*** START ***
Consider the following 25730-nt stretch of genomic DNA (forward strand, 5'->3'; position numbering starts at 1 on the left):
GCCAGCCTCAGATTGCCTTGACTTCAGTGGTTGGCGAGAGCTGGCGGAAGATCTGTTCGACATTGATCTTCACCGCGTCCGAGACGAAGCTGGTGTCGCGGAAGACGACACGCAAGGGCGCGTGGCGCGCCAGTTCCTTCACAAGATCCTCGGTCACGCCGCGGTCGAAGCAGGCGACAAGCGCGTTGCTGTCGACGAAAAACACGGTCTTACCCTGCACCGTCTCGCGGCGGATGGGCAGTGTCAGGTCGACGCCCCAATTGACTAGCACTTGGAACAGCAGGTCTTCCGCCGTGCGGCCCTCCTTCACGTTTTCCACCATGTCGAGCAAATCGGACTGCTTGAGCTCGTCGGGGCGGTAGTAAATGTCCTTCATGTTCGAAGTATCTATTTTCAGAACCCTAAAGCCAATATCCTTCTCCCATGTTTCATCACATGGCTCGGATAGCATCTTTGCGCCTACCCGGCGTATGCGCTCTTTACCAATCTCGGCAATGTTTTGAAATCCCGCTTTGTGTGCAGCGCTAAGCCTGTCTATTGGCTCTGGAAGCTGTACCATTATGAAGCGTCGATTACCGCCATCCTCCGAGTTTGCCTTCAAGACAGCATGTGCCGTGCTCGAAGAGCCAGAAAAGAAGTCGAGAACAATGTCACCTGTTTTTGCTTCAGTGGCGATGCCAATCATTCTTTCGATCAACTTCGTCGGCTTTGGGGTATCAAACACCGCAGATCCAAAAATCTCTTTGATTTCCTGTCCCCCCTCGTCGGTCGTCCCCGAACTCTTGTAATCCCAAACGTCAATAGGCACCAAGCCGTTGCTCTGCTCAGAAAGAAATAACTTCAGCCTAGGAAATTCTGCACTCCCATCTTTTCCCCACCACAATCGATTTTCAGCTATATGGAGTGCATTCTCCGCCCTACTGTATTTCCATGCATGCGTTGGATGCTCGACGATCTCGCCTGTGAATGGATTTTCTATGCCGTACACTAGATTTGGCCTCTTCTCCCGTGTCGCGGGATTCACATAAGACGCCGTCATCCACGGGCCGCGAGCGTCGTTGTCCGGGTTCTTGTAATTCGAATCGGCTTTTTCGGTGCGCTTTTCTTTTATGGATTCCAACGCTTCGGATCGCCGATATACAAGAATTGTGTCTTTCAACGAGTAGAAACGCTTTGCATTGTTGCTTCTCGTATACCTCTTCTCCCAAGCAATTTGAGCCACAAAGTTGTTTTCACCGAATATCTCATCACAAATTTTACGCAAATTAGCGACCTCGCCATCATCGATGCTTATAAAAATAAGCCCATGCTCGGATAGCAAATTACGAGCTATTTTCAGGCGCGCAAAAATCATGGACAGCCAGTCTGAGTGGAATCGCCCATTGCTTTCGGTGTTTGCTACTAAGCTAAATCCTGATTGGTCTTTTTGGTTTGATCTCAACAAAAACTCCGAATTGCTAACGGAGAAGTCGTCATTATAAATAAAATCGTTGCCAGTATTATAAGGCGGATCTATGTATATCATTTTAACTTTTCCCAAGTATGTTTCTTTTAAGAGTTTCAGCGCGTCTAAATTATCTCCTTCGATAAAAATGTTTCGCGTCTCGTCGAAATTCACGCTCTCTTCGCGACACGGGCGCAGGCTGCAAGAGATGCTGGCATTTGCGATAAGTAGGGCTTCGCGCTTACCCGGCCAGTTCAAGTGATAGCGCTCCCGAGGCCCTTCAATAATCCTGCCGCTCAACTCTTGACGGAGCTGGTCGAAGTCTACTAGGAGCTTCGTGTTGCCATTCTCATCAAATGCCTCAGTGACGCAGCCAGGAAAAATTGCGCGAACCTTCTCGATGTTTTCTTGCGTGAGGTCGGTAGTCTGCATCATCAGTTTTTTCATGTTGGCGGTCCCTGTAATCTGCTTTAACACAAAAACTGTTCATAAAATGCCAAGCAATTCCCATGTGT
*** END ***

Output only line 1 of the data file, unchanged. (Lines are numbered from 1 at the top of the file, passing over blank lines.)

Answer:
Consider the following 25730-nt stretch of genomic DNA (forward strand, 5'->3'; position numbering starts at 1 on the left):